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Classic Song Sunday: “You Can’t Hurry Love”

Another Sunday, another Classic Song. This week, it’s “You Can’t Hurry Love.”

Almost every version of this song is a true winner. In fact, along with “Respect” (which is, ironically, a song that no singer has been able to replicate), it was one of my favorite songs growing up and one of the first songs I actually knew all the words to.

It was written by the Motown team of Holland-Dozier-Holland. The original was performed by the Supremes, and is just the right mix of careful tiptoe phrasing and peppy power plea. I have no idea what the last sentence just meant, but hear it for yourself and you might figure out what I mean.

About 15 years later, a boy version came along courtesy of Phil Collins. It’s not the same as the previous version, but has that slight leather-jacket 1980s feel to it, especially in the wall of sound. It’s not as 80s as the remake of “You Keep Me Hangin’ On,” but that’s a song for another post. I slightly prefer the Supremes’ version to this one, but it has its charms, and transposes it into a key with which I can identify.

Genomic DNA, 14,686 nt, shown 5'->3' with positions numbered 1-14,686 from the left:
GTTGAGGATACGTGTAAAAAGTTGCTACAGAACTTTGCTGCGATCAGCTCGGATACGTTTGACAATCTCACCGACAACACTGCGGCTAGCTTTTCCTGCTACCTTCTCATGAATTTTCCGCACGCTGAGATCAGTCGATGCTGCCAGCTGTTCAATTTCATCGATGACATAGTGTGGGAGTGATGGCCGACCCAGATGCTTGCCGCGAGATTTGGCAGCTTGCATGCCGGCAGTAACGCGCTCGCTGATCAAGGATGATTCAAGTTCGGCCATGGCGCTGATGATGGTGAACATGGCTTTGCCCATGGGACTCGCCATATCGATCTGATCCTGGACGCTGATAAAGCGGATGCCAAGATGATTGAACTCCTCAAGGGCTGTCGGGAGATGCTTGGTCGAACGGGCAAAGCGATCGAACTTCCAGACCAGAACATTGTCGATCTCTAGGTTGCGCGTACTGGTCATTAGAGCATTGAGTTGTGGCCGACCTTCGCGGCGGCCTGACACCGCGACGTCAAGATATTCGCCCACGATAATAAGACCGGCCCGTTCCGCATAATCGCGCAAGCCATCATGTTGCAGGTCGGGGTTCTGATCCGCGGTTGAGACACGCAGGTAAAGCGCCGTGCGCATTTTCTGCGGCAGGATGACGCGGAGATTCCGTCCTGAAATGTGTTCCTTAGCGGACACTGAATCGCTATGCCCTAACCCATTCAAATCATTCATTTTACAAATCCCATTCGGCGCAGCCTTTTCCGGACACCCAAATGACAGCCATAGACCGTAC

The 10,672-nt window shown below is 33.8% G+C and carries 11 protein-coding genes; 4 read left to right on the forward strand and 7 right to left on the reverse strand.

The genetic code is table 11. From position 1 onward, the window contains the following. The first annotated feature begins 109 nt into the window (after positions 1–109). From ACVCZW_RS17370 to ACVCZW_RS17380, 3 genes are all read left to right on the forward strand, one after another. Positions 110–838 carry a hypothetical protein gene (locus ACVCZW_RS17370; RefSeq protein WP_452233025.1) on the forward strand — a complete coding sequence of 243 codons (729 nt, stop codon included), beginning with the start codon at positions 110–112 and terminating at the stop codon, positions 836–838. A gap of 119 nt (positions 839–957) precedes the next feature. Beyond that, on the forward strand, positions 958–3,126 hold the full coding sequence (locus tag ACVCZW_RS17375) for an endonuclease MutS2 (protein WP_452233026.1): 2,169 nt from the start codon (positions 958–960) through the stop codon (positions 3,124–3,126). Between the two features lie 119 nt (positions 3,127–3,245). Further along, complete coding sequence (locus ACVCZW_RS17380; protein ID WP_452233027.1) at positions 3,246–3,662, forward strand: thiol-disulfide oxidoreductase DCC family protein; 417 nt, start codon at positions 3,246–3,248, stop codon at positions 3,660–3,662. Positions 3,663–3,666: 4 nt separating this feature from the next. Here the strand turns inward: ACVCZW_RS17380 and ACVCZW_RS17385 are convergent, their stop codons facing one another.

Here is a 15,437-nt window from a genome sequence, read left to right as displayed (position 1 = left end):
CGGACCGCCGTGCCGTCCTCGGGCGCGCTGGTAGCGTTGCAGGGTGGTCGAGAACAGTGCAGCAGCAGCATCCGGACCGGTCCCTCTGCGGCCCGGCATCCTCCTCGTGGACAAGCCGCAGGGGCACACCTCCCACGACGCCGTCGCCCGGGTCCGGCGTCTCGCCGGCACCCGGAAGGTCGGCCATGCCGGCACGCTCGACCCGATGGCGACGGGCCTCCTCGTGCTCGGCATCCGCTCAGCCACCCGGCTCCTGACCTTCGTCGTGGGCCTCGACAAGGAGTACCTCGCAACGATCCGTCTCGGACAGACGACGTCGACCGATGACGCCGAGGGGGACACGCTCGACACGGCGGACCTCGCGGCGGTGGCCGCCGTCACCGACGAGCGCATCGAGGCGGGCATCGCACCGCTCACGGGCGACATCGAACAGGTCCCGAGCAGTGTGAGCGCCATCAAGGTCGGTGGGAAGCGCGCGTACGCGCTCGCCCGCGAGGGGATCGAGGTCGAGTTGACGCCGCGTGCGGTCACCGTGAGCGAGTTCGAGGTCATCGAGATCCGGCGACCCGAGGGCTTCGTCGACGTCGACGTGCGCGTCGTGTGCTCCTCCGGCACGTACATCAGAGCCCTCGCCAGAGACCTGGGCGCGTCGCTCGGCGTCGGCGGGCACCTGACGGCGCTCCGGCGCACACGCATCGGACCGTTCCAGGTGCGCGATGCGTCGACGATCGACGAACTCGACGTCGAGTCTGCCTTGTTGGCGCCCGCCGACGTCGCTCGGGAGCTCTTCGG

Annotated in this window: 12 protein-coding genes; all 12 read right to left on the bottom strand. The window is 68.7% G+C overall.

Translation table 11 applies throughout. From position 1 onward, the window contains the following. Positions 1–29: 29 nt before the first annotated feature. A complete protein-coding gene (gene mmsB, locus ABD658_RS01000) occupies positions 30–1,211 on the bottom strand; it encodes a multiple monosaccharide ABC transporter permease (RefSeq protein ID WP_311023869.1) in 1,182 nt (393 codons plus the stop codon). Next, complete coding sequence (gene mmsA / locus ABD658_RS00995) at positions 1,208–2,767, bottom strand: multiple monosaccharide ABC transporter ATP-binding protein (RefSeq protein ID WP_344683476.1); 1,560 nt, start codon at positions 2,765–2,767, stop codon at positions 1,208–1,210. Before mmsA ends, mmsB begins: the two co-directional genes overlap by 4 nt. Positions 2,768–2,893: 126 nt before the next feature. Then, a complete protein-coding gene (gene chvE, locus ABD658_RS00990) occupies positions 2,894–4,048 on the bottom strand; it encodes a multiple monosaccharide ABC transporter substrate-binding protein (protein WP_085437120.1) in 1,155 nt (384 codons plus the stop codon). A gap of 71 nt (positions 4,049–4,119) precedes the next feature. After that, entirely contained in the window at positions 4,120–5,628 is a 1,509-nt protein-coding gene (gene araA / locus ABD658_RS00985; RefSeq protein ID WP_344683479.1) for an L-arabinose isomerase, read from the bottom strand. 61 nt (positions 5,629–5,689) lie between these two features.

Then, for the movie Runaway Bride, “You Can’t Hurry Love,” was remade by the Dixie Chicks in a bit of a country-love remix. I will not tell you my Runaway Bride story, because even though it’s funny in hindsight, it’s still embarrassing, and even more embarrassing because my parents tell it to people all the time. Still, I love the movie, it’s one of my favorites, and having visited the filming locations in Berlin, Maryland puts it in a special place in my heart, along with this really fun and contemporary version of the song. It has some beautiful harmonies in it.

Stay tuned for more Classic Song Sundays, hopefully to become a regular feature!

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11

Hey-La, Hey-La, The Girls are Back

Put another notch in my book belt, because Girl Groups: The Story of a Sound by Alan Betrock is officially in the books, as of today.